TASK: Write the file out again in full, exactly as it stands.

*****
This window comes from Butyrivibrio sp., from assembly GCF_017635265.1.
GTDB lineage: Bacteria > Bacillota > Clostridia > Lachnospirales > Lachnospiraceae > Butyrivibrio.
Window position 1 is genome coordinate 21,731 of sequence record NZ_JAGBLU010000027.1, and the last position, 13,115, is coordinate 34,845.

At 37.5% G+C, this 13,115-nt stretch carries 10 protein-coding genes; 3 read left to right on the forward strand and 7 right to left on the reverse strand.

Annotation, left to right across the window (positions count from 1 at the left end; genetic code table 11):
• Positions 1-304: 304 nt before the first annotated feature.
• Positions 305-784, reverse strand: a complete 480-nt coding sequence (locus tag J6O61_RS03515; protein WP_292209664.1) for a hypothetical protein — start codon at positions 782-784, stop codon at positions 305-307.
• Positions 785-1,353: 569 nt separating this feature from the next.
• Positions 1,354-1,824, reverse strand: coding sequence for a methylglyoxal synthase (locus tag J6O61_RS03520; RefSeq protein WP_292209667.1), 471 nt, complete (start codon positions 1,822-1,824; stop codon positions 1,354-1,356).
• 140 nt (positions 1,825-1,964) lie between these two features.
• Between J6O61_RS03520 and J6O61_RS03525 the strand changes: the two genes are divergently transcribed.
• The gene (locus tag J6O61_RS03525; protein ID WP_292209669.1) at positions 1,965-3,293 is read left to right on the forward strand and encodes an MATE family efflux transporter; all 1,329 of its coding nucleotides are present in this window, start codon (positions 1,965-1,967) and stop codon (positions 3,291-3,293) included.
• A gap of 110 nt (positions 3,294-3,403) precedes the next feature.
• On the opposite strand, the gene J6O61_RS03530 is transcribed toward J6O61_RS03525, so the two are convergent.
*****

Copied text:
This window comes from Butyrivibrio sp., from assembly GCF_017635265.1.
GTDB lineage: Bacteria > Bacillota > Clostridia > Lachnospirales > Lachnospiraceae > Butyrivibrio.
Window position 1 is genome coordinate 21,731 of sequence record NZ_JAGBLU010000027.1, and the last position, 13,115, is coordinate 34,845.

At 37.5% G+C, this 13,115-nt stretch carries 10 protein-coding genes; 3 read left to right on the forward strand and 7 right to left on the reverse strand.

Annotation, left to right across the window (positions count from 1 at the left end; genetic code table 11):
• Positions 1-304: 304 nt before the first annotated feature.
• Positions 305-784, reverse strand: a complete 480-nt coding sequence (locus tag J6O61_RS03515; protein WP_292209664.1) for a hypothetical protein — start codon at positions 782-784, stop codon at positions 305-307.
• Positions 785-1,353: 569 nt separating this feature from the next.
• Positions 1,354-1,824, reverse strand: coding sequence for a methylglyoxal synthase (locus tag J6O61_RS03520; RefSeq protein WP_292209667.1), 471 nt, complete (start codon positions 1,822-1,824; stop codon positions 1,354-1,356).
• 140 nt (positions 1,825-1,964) lie between these two features.
• Between J6O61_RS03520 and J6O61_RS03525 the strand changes: the two genes are divergently transcribed.
• The gene (locus tag J6O61_RS03525; protein ID WP_292209669.1) at positions 1,965-3,293 is read left to right on the forward strand and encodes an MATE family efflux transporter; all 1,329 of its coding nucleotides are present in this window, start codon (positions 1,965-1,967) and stop codon (positions 3,291-3,293) included.
• A gap of 110 nt (positions 3,294-3,403) precedes the next feature.
• On the opposite strand, the gene J6O61_RS03530 is transcribed toward J6O61_RS03525, so the two are convergent.